Go Back Report # 39


Ponder this example. It is not a myth, but supposedly a true story--as true, at least, as any modern claim you will read in the rest of this book. It was first documented in 1937 by Alasdair Alpin MacGregor and so owes nothing to the UFO legends that it so dearly presages. It occurred on the Island of Muck off the coast of Scotland in the year 1912.

Two boys were playing on the beach when they saw a strange boat and were approached by two small beings dressed in green. On board the boat was a small woman with a dog that was to her scale but in our terms about the size of a rat. The beings asked the boys many questions about their lives, talking to them fluently in both English and Gaelic. Then they were given some bread which had the appearance of a walnut. They ate this without question, feeling elated and at peace as they did so. The entities, who said they had to leave, tried to entice the boys to go with them, but the two declined the offer of a trip to fairyland. They were told instead to remain watching the boat until it reached a certain point far out to sea, and then they would be free to go home. The boys complied and were left with the news that other beings of this strange race would be coming in the future. Shortly afterward, their sister found the youths with glazed eyes, staring upon an empty sea, lost in a trance.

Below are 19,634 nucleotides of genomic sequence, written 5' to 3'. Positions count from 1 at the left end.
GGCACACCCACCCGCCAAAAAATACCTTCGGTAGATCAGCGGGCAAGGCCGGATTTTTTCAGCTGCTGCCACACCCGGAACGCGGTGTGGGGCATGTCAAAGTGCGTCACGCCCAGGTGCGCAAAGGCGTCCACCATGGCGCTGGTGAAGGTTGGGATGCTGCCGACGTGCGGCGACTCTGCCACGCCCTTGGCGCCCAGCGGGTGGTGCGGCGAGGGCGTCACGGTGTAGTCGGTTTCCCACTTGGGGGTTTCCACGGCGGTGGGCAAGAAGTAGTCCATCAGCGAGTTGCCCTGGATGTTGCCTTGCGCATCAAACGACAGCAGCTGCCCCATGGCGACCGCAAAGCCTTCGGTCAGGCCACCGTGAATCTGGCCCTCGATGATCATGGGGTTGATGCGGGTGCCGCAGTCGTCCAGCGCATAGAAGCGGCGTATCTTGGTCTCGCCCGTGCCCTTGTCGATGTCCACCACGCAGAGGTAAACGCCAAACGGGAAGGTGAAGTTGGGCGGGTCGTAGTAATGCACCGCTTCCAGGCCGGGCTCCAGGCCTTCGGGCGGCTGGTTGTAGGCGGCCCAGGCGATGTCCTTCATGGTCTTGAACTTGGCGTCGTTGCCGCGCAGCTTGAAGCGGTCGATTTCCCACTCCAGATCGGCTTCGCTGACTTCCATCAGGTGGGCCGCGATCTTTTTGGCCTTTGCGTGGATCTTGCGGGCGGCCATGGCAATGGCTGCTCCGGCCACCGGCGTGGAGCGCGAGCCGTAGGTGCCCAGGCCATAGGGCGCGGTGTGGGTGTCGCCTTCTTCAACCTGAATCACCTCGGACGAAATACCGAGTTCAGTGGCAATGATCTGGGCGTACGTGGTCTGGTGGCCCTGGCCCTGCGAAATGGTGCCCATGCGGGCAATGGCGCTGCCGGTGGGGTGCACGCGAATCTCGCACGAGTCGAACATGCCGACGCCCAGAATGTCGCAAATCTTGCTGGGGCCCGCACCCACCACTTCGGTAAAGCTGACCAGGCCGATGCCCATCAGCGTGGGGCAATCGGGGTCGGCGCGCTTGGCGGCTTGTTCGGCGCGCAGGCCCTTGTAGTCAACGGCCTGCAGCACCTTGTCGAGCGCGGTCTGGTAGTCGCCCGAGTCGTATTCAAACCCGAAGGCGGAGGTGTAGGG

This reference from: Alien Contacts & Abductions by Jenny Randles, 1994

Original reference book The Peat-Fire Flame by Alasdair Alpin MacGregor, (Ettrick Press, 1937) Thanks to Chris Aubeck for the original reference.

UFOCAT URN NONE The Peat-Fire Flame by Alasdair Alpin MacGregor, (Ettrick Press, 1937)

UFOCAT URN NONE Alien Contacts & Abductions by Jenny Randles, 1994

Europe United Kingdom

Island of Muck - Latitude 56-50 N, Longitude 6-15 W (D-M)

This reference: United Kingdom Gazetteer, United States Board on Geographical Names, Department of the Interior, Washington, D.C., April 1950, p. 479


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